To listen on Twitter I also like to look for what my geographic area is doing. I practice in Annapolis, Maryland, so I simply search for the term “Annapolis.” This allows me to keep abreast and share with my local network what else of note is going on. And I make sure to comment and engage with people on the content that I enjoy. Because I live near these people, these Twitter conversations have led to real-life coffee meetings, referral sources, and friendships.

Another good way to listen in on Twitter is to follow helpful “influencers.” For example, I not only follow ABA President Paulette Brown on Twitter, I also receive notifications when she tweets something so I can respond or chime in. This is a very effective way for me to get to know President Paulette Brown! (She is very active and engaging on Twitter—you should follow her @brown4lawyers.)

Twitter lists enable you to organize the groups of people you are following. Unless the people you are following on Twitter become obnoxious and vulgar, there really is no reason to drop followers. You can simply mute them, which means you will not see what they are posting on your timeline. Then when you want to see them again, you can use your Twitter lists to pull them up. For example, when I’m interested in keeping up with my “ABA Peeps,” I just go to that list—or to my “Annapolis” group or my “criminal defense” group.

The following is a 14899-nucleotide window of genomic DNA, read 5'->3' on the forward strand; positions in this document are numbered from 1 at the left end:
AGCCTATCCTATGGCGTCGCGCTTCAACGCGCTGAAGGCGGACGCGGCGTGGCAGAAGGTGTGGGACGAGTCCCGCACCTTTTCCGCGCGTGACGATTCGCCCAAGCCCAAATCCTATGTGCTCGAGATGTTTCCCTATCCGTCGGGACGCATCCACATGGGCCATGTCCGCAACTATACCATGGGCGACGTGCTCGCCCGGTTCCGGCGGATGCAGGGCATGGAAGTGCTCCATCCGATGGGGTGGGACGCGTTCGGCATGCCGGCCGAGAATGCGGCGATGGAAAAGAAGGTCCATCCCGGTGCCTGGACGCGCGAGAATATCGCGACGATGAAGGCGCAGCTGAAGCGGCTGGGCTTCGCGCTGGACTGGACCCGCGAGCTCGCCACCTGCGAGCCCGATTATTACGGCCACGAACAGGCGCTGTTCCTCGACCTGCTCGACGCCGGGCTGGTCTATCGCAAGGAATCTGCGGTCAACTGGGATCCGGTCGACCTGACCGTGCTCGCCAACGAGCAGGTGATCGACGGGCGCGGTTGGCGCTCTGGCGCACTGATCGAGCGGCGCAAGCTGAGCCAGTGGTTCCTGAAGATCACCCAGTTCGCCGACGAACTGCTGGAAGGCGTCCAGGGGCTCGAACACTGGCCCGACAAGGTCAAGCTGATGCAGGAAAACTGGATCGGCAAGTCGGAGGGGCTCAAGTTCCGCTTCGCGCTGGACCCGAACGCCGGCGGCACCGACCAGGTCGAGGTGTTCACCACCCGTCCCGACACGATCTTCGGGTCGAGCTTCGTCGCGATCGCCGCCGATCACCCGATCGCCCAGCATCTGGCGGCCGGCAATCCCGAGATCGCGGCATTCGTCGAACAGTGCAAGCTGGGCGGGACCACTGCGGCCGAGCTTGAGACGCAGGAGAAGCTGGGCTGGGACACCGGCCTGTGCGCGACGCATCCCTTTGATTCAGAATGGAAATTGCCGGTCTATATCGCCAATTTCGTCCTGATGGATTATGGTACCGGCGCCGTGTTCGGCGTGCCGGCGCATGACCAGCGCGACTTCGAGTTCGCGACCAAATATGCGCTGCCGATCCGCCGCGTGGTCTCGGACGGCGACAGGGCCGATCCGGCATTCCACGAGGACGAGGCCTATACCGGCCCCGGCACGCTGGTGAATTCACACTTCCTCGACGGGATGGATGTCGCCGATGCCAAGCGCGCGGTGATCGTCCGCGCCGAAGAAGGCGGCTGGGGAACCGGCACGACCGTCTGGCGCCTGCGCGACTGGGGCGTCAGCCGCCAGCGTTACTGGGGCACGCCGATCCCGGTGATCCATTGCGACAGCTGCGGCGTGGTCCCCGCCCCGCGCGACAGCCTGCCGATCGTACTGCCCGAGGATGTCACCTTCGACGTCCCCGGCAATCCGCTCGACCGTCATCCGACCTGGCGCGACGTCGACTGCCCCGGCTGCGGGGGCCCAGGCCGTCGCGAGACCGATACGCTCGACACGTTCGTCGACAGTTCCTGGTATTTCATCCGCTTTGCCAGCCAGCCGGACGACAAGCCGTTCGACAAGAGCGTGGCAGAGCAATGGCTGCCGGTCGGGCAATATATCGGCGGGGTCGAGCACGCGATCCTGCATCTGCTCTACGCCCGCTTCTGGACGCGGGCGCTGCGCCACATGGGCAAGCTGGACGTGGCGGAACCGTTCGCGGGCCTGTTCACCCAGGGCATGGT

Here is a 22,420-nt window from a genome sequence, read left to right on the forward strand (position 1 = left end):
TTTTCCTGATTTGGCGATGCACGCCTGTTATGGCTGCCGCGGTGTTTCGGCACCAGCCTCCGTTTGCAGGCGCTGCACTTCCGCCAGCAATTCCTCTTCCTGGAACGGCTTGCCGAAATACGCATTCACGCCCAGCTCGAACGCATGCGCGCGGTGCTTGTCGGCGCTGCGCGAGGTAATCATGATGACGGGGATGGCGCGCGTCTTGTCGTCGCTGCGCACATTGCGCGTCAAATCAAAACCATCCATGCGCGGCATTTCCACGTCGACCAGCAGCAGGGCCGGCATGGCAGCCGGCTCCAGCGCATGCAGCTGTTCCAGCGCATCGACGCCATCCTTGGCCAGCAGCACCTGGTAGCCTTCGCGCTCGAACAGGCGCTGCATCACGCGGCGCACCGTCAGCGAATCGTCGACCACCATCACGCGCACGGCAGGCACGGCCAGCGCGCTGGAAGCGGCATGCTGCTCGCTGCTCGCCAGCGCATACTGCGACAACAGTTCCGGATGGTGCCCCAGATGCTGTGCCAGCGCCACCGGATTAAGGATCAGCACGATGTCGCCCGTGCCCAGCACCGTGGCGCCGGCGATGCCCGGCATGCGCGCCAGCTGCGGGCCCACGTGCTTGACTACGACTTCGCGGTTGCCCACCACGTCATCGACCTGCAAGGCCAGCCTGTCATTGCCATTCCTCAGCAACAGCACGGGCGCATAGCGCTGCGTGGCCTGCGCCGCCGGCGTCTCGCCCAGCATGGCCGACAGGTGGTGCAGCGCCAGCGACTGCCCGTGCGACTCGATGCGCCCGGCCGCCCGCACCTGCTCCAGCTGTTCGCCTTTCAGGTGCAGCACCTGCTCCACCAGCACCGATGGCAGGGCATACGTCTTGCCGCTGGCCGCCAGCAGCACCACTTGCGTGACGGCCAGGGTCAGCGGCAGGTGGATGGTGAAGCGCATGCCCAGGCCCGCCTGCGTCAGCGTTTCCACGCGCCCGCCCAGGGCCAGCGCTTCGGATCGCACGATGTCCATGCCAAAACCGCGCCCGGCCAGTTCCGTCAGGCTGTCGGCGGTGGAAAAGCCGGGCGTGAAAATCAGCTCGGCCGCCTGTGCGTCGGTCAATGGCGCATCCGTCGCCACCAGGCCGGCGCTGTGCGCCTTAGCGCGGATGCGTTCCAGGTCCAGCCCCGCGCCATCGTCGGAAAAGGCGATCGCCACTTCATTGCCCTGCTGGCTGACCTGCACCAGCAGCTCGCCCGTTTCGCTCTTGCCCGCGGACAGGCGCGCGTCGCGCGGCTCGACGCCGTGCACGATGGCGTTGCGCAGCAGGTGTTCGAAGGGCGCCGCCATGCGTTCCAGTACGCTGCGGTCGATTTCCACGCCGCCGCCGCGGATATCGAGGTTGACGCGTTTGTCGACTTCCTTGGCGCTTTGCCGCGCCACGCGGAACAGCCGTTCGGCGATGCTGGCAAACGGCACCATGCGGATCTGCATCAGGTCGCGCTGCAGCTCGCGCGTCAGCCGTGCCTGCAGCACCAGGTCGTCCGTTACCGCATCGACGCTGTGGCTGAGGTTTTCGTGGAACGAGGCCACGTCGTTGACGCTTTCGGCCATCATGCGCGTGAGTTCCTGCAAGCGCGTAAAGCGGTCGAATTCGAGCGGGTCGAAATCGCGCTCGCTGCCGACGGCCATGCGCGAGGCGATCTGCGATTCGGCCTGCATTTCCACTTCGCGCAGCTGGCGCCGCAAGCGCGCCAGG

My new favorite way to use Twitter is to respond to people’s (potential clients’) tweets to me via Twitter video. This personalizes the message. Consider giving someone a video message in lieu of a handwritten note. The video message is personable like a note, and it shows you are on the cutting edge of technology.

Twitter connects to apps such as Periscope and Blab. You can use these platforms to bulk up your engagement with clients, potential clients, and client referral sources.

Periscope. Periscope is a livestreaming video app that “lets you see the world from the eyes of somebody else.” Lawyers can use it to host their own legal-oriented show and further engage with their particular client base. Periscope videos can be saved, so lawyers who make a periscope video can subsequently post it to their law firm’s YouTube channel or website to further promote their firm.